There's plenty to love about travelling in Australia, plenty that you can and should appreciate. This is one of the most popular tourist destinations on the planet, a place most people have to pay a lot of money for the privilege of coming to visit, and we get to experience it every day.
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Travel in Australia can be amazing. To visit your own country is to discover ancient cultures, beautiful landscapes, some of the world's best beaches, cosmopolitan cities and friendly people. It's something everyone should do.
However, it's not perfect. In some areas Australia lets itself down. Some of those factors are cultural, while others are just an unavoidable part of life here. If you're going to travel in Australia and you're going to enjoy yourself, these are the things that, right now, you just have to accept.
The prices are high
This is the most common complaint from overseas visitors as well as domestic travellers: everything in Australia costs too much. The hotels, the tours, the attractions, the food, the experiences. Super pricey. Go to Spain and you can get a glass of wine for a few Euros. Go to Thailand and you can live like a king for a couple of bucks. But in Australia? You'd better get saving. We can't match the prices of overseas destinations for a variety of reasons, and we probably never will.
You have to fly
Plenty of travellers love to use trains when they're travelling, whether it's for short intercity hops in Europe, or longer multi-night adventures in Russia or Asia. In Australia, however, you wouldn't travel by train. Unless you're prepared to spend up big on a luxury adventure, there's very little romance in train travel here. It's just not a system of transport we really use to cover the huge distances you find in Australia. Travellers are far better off using the budget airline network and just getting to their destinations fast.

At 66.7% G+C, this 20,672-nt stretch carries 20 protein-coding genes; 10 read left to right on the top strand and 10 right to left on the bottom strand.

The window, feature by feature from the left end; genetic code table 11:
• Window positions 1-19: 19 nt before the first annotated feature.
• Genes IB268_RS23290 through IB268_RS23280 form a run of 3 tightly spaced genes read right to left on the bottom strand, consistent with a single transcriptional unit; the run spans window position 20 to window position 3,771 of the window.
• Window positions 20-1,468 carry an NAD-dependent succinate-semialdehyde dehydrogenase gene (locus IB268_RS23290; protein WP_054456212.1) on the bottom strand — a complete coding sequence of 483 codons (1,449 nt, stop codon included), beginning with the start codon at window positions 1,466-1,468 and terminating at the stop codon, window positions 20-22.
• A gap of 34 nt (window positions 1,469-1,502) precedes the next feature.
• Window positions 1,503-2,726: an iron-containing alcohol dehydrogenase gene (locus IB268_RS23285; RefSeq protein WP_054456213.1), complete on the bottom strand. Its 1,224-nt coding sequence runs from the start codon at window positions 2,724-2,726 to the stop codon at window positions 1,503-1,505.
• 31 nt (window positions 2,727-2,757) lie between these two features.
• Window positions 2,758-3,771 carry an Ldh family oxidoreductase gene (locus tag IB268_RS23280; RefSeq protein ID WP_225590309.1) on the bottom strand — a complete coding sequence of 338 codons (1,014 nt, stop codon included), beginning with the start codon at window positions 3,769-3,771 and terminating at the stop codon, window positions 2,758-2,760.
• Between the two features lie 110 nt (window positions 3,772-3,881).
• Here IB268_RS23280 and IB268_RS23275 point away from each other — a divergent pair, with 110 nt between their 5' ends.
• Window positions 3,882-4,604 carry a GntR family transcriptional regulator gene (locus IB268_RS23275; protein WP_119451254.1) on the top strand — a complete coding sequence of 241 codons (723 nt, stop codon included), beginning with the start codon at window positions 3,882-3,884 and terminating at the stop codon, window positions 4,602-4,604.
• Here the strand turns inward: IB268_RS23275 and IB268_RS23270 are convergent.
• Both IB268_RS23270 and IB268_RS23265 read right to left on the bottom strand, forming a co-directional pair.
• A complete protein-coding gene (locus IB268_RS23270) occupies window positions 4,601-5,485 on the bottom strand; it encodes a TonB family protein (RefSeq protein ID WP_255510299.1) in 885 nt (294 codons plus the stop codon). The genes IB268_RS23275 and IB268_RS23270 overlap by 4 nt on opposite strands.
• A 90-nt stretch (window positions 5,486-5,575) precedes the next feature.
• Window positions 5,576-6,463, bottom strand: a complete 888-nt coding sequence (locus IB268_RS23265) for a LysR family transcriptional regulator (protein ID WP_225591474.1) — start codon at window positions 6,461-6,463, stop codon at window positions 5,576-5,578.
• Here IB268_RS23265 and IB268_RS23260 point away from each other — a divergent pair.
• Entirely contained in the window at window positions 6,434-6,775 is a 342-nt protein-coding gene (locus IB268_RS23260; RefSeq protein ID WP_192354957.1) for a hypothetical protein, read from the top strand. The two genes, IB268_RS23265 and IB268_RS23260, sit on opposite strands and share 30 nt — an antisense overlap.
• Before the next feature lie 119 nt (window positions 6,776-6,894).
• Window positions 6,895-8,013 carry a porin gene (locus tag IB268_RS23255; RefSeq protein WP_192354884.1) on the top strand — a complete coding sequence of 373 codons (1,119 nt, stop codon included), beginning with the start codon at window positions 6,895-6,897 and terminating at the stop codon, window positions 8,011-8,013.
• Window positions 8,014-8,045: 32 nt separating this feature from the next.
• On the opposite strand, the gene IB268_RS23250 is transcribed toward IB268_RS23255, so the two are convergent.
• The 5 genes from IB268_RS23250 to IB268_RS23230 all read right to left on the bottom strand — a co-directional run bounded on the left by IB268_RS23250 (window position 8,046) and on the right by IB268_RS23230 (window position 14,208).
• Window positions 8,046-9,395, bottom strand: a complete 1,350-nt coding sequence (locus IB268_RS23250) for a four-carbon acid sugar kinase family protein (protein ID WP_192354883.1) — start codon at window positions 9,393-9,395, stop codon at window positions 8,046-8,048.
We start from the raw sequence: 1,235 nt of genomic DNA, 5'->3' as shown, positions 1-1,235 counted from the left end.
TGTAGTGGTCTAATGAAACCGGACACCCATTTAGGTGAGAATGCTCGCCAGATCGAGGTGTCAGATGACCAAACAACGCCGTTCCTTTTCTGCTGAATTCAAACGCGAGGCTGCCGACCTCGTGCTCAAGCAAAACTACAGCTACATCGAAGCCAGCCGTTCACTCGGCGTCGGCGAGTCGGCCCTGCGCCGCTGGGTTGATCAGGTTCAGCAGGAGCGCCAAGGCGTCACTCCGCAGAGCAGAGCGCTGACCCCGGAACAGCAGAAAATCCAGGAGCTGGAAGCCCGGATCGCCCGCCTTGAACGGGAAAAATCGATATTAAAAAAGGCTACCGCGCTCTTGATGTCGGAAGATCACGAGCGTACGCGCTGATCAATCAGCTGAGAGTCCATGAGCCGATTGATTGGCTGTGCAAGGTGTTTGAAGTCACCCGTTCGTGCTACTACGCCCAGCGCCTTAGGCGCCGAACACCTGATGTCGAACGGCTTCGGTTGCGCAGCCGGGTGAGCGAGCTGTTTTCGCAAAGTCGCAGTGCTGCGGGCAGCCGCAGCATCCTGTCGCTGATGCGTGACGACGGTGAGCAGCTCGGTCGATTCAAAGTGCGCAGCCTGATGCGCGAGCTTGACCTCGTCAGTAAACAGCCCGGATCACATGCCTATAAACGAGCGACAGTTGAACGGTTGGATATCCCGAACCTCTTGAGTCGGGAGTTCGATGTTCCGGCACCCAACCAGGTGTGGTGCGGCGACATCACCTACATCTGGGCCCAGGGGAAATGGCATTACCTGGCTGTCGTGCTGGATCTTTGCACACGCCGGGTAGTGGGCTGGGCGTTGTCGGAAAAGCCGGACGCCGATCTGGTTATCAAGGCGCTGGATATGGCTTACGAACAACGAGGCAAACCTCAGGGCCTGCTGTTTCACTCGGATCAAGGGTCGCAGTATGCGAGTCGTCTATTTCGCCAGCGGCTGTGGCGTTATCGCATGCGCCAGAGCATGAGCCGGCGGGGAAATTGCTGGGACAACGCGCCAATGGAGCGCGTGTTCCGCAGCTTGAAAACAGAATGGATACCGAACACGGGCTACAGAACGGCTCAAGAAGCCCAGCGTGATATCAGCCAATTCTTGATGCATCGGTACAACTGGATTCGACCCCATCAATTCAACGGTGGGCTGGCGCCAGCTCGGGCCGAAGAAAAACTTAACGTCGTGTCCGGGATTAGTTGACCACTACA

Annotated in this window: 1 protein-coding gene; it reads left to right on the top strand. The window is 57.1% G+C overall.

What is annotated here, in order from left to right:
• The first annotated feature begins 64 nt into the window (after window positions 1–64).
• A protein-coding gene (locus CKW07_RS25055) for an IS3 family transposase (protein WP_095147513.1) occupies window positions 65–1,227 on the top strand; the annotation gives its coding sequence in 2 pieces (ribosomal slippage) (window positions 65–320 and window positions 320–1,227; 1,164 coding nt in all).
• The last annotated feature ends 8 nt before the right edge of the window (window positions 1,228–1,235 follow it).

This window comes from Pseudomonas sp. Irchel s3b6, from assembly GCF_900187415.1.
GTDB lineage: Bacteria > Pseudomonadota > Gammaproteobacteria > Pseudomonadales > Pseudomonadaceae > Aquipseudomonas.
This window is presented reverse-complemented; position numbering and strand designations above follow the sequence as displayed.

See also: Stop whingeing about budget airlines
You have to give up somewhere else
This is another difficulty of travelling in Australia: to commit to a domestic holiday, you also have to effectively give up on an overseas journey. You're making a choice here. If you elect to see Uluru, or Tasmania, or the Great Barrier Reef, or the Barossa, you have to accept that on this holiday you won't be going to Vietnam, or Japan, or France, or India. For some people that's a big thing to dismiss.
The thrill isn't the same
There's no language barrier when you travel in Australia, unless you count the accents in country Queensland. There's no challenge to navigating a restaurant menu here, or to ordering a drink, or to getting from one place to another. Everything in Australia is predictable, safe, and easy. And in some ways that's great. For those who thrive on the dizzying confusion of foreign travel, however, that can be disappointing.
Our history is intangible
Circular Quay and The Rocks, Sydney Photo: Alamy
Australia's tangible history, its centuries-old buildings in places like the Rocks and Hobart, are fairly impressive - however, our past has a lot more to it than that. There have been human inhabitants in this country for possibly up to 80,000 years. The only thing is, however, that their history can't be seen or touched. Ancient Aboriginal culture is not represented by churches or old monuments. It's represented by stories and knowledge. That's exciting and fascinating, but it does require viewing cultural tourism in a different way.
Our snow is unpredictable
The Australian ski resorts are now coming to the end of what has been a cracker of a season; however, that's not always that case. If you're going to commit to a skiing or snowboarding holiday in Australia, you also have to accept that maybe the snow won't be so good this time. Maybe it'll be icy, maybe it'll be slushy. Or, maybe it will be a powdery wonderland. You just never know.
The service isn't always great
Travel in the US, and you get great service. Every time. Same in Canada. Travel in Southeast Asia and you'll probably be pretty well looked after too. Same goes for a lot of Europe. Australia, however, isn't quite so reliable. We don't have an ingrained service culture here, and travellers have to get used to the idea that they won't always be cared for in the same way as they would in a foreign country.
Longitude 131, Uluru.
I wrote a story a few weeks ago about Australian alternatives to popular overseas destinations, about the places you can go right here if you don't want to travel overseas. And we do have some truly great alternatives to the world's most famous attractions. However, they're not quite the same, and in some areas we'll never be able to compete. We'll never have the wildlife of southern and east Africa, or the art galleries of the European capitals, or the cultural exoticism of Asia or the Middle East. Sometimes it's best to just accept that, and concentrate on the attractions that make Australia unique.
Are there certain aspects of travel in Australia that we just have to accept? Or should things be different here?
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